Meet the domestic violence survivor changing the world, one blanket at a time

October is Domestic Violence Awareness month. It’s also the month my company turned 2.

That isn’t a coincidence. I started Thread Talk in October of 2017 because I am a domestic violence survivor, and I wanted to build a business that would allow me to empower and support other survivors, while helping me build my own purpose-driven life.

Thread Talk is a blanket company and then some. We sell the softest, coziest blankets you’ve ever touched, and we donate a portion of the proceeds to an organization that provides critical wish list items to domestic violence shelters across the country. To date, we have donated 6,500+ items to shelters all over the U.S. — everything from Saltines for a shelter in North Carolina to bed linens for a shelter in Texas.

Those may not sound like “critical” items, but they are. Think about the items that you need to sustain your everyday life. Now, multiply that by the tens of thousands of people who use shelters every year. Yes, they need Saltines. Yes, they need bed sheets.

I found that out firsthand in the weeks after I decided to leave my husband. On Super Bowl Sunday in 2014, we’d had a fight — a bad one. He hit me hard in the head. I was told later that if one hit had been a little harder, or a little to the right, I could have fallen into a coma.

Just as easily, I could have died.

It wasn’t a one-time thing. We’d fought before. He’d gotten violent before. But this time, I realized how bad things really were — and what could happen if I stayed. So instead of waiting for the next fight, I decided to leave. I sold my house. I packed up everything I wanted to keep. And I decided to donate everything else to the local domestic violence shelter.

What surprised me the most the day I visited that shelter was the desperate need for blankets and sheets — an amenity so simple, I’d always taken it for granted. And yet, for these women and men, it wasn’t a guarantee.

That memory stayed with me as I started rebuilding my life. I moved to across the country and started working for one of the most powerful women in the world, Facebook COO Sheryl Sandberg. In fact, it was Sheryl’s words during a commencement address at UC Berkeley in 2016 that inspired me to leave a job so many women would drool over to pursue a new chapter — one that, after a pit stop on the campaign trail with Hillary Clinton and a short stopover working with Arianna Huffington in New York — would land me in Charlotte, N.C., building a business from scratch, with the overarching goal of helping other survivors like myself. And there are a lot of us.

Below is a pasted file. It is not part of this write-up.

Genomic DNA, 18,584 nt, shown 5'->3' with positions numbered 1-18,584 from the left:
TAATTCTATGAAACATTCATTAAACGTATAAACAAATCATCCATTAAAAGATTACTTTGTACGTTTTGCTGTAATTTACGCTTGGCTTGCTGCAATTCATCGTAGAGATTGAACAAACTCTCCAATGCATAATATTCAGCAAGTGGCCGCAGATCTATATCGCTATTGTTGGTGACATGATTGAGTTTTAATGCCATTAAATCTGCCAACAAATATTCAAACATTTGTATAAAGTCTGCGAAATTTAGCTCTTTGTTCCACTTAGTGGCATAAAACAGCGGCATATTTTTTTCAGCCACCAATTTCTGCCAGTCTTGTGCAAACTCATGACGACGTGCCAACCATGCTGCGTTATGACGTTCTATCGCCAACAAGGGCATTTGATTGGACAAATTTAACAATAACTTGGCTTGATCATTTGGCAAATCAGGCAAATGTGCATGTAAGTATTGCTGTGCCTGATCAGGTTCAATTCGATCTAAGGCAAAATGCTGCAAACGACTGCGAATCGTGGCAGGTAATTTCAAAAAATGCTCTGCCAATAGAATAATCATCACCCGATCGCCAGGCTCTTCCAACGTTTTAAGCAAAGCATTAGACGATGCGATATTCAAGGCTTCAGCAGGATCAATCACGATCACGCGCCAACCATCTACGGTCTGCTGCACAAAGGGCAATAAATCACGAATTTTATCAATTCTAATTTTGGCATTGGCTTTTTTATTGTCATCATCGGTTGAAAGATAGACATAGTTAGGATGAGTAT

The National Intimate Partner Sexual Violence Survey has found that 1 in 4 women and 1 in 9 men in the U.S. have experienced contact sexual violence, physical violence and/or stalking by an intimate partner in their lifetime. Around 85 percent of domestic violence victims are women, and physical assault by an intimate partner impacts 1.3 million women each year.

Those statistics have to change. I started Thread Talk to help.

The road to now hasn’t been easy. Turns out, being an entrepreneur is one of the most challenging things I’ve ever done. But I’m so proud of what we’ve accomplished in the past two years:

  • We became a Certified B Corporation, solidifying our commitment to giving back. It puts us in powerful company, and our fellow B Corps have been a constant source of inspiration and motivation.
  • We launched the Thread Talk Trailblazers program earlier this year, essentially creating an army of Thread Talk ambassadors to sell our blankets and our story across the country. Even better than the program itself is the fact that the bulk of the women involved in the program are survivors themselves.
  • And we have successfully lobbied to have Oct. 15 declared as Domestic Violence Survivors Day in Charlotte and Mecklenburg County, a day dedicated to honoring and celebrating the resilience and courage of victims and survivors in our area.

This work has given me the opportunity to meet a lot of survivors over the past two years. One I think of often is a woman I met when I first left my husband. She told me I would likely go through the five stages of grief, as part of the process of ending my marriage. That’s how it had been for her, and when she’d hit the anger stage, she’d gone into her kitchen and smashed every plate she had. She told me it was OK if I wanted to break plates, too.

I never did smash up my kitchen. Instead, I took her advice as permission to do things I never thought I could, to raise my voice for things that mattered to me and to make an impact in the world, as best I could. So that’s what I’ve done, and it’s given me more satisfaction than broken plates ever could.